The difference between KNOWLEDGE and WISDOM
KNOWLEDGE is knowing what to do. WISDOM is remembering that someone made that mistake once before.


Norman Kling
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Re: Reluctant to start, gutless on hills, and...

Post by Norman Kling » Mon Feb 24, 2020 4:59 pm

The cost of a gasket is much less than some other things which could cause this. We've all been there. I know that you are quite knowledgeable about T's.
I had a similar problem with one of my T's. After I rebuilt the engine it never had much power than I thought it should and sometimes it ran better if I backed off the gas on a hill than when it was wide open. I just figured it was the weight of the car, because my two other T's are Roadsters and this is a Touring. Well! This is what I found. I had won as a door prize a high volume intake manifold at one of the tours. I had put it on the engine which was otherwise stock. I was using a standard NH carburetor. I wondered if that could be the cause? I put a stock intake manifold on the car and now it has a lot of pep and pulls hills in high which I used to need Ruckstell. If I had other speed equipment on the car, it might have been a lot different, but this is what I can compare it to. Try blowing out with your lips puckered. Notice how fast the air moves and how far it goes. Then try the same thing with your mouth open. No pressure at all. So I think that when I had the throttle completely open there was not enough air movement to suck in the gas. Not a problem when going fast on level with the throttle part open but when it was all the way open it just didn't get enough gas.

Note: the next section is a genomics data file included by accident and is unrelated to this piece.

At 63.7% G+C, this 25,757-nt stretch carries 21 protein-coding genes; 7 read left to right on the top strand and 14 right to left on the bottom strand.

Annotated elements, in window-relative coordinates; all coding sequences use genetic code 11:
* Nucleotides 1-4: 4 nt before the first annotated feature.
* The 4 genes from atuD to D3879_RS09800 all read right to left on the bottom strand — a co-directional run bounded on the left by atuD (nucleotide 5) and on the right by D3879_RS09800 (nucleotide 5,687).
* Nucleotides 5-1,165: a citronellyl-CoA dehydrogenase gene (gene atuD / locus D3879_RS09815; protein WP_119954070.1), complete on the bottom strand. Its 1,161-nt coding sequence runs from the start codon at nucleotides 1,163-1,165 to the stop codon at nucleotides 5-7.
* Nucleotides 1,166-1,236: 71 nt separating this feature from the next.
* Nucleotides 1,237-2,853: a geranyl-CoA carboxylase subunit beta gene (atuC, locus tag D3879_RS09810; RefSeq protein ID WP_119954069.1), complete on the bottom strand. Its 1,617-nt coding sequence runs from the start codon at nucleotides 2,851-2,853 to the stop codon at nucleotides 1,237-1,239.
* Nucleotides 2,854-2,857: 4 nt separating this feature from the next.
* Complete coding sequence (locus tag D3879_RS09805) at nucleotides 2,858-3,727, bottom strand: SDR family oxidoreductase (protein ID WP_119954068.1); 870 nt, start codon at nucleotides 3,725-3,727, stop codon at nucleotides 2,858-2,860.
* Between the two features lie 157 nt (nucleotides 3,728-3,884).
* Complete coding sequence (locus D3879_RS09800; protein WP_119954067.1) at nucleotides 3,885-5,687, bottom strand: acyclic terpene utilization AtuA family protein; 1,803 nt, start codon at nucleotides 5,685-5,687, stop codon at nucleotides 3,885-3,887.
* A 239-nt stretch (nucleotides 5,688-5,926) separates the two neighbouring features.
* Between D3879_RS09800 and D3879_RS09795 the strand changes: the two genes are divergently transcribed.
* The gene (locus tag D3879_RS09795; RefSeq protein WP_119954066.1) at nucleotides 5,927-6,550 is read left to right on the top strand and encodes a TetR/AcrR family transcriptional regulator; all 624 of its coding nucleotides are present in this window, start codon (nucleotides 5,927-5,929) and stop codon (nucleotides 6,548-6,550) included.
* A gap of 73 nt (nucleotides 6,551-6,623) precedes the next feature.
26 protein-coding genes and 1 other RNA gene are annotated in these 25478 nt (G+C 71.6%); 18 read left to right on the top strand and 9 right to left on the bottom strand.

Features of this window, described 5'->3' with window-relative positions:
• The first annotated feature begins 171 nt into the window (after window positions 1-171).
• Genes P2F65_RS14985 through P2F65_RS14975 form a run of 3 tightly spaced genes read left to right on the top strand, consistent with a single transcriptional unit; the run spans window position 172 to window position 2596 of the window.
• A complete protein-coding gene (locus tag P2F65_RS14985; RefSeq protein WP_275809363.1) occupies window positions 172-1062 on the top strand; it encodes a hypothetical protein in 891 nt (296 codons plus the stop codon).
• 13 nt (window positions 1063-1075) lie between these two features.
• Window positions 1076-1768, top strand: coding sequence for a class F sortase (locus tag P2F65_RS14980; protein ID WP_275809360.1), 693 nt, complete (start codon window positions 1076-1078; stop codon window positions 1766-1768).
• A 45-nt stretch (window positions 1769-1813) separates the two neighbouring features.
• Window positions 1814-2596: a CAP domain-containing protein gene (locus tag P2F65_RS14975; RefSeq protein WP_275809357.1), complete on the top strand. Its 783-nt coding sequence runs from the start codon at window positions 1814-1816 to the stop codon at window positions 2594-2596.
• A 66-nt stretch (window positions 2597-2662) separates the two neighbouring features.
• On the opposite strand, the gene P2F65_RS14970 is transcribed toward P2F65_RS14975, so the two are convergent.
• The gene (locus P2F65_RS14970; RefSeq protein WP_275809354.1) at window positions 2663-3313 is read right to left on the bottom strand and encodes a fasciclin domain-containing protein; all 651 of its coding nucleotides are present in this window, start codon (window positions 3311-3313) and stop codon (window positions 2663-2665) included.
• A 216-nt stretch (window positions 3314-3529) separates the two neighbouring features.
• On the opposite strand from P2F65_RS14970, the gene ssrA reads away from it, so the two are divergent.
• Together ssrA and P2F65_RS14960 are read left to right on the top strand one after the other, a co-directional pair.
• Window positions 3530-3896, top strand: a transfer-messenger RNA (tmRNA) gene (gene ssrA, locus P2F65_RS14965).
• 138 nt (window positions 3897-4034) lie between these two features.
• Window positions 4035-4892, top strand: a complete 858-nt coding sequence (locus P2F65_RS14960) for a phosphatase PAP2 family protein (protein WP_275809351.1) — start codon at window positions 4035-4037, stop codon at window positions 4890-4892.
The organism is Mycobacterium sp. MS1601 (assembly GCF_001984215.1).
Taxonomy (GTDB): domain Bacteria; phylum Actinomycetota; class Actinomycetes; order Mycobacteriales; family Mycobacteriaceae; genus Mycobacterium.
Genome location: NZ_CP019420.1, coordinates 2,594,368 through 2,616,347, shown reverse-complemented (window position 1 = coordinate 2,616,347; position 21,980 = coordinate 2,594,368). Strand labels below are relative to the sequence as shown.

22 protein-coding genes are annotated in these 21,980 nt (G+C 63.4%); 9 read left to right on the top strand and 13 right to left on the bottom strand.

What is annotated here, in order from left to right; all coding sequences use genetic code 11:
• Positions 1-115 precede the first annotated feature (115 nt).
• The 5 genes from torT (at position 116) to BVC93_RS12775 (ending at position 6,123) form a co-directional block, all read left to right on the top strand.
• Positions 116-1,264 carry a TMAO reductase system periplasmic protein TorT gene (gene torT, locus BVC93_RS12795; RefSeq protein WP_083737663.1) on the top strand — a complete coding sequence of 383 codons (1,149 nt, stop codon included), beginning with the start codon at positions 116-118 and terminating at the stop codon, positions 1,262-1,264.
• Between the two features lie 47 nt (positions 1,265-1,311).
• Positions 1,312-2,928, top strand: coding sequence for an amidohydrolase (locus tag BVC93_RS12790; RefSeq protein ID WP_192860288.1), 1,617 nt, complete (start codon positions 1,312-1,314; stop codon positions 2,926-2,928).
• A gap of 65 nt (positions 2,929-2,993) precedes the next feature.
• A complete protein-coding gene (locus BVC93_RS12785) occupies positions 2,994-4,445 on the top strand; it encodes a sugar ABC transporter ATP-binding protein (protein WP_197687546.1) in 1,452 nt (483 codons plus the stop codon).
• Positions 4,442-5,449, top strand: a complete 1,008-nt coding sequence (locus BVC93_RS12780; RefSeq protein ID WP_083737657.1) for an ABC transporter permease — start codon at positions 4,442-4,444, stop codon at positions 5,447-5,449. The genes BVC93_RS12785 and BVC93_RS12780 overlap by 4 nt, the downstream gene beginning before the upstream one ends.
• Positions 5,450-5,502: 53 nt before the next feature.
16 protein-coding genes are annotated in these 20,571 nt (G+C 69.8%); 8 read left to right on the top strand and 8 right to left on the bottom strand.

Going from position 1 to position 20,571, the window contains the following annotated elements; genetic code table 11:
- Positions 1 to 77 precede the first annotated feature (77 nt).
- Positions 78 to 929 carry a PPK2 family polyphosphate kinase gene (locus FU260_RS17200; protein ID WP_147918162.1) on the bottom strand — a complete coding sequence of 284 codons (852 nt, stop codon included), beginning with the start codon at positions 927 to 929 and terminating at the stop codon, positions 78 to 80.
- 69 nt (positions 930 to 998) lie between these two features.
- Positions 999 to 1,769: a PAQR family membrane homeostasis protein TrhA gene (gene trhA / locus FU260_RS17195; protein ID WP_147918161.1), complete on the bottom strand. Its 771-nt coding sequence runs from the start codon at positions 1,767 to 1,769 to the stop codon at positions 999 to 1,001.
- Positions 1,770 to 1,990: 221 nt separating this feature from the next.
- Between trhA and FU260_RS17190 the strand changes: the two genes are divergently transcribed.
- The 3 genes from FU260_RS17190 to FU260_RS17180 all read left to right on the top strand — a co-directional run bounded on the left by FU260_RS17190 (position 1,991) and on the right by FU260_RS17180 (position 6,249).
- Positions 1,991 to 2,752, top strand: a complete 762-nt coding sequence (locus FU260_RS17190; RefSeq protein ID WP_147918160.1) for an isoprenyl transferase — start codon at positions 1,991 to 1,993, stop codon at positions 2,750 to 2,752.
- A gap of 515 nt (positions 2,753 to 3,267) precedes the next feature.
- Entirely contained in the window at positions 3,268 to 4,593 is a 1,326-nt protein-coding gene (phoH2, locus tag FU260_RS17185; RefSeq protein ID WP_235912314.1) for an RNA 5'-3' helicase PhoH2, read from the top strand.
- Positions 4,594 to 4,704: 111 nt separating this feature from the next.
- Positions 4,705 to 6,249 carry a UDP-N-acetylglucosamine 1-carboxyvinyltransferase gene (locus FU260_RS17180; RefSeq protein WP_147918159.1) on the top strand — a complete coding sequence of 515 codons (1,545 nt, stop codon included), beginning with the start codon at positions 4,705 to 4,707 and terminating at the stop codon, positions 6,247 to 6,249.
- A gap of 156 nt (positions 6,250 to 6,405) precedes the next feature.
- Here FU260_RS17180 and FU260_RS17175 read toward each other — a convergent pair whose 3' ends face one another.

So the moral is, you need to use speed equipment in sets which are compatible with each other in order to get good results. And finish a job when started!
Norm


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Re: Reluctant to start, gutless on hills, and...

Post by modeltbarn » Mon Feb 24, 2020 6:05 pm

I did that on my '48 flathead F-1 (wish I still had it!)

Use a straight edge and be sure the head didn't warp, you don't want to trash another gasket.

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AdminJeff
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Re: Reluctant to start, gutless on hills, and...

Post by AdminJeff » Tue Feb 25, 2020 6:33 am

We've all been there. At least you remembered to put oil in it after the rebuild... I can Accurately report that a newly rebuilt Model T engine will indeed run without oil. At least For a few minutes and about a half mile. That's when you hear the rods start to rattle and then that sinking, gut wrenching feeling overcomes you when you realize that what just transpired could not in any way, possibly happen, but it Just did.

That day's take away: Never, ever work on your T the same day you get released from the Emergency Room.

The older I get the more I find myself shaking my head at myself.

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tmodeldriver
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Re: Reluctant to start, gutless on hills, and...

Post by tmodeldriver » Tue Feb 25, 2020 9:38 am

Good luck replacing your head gasket, Steve.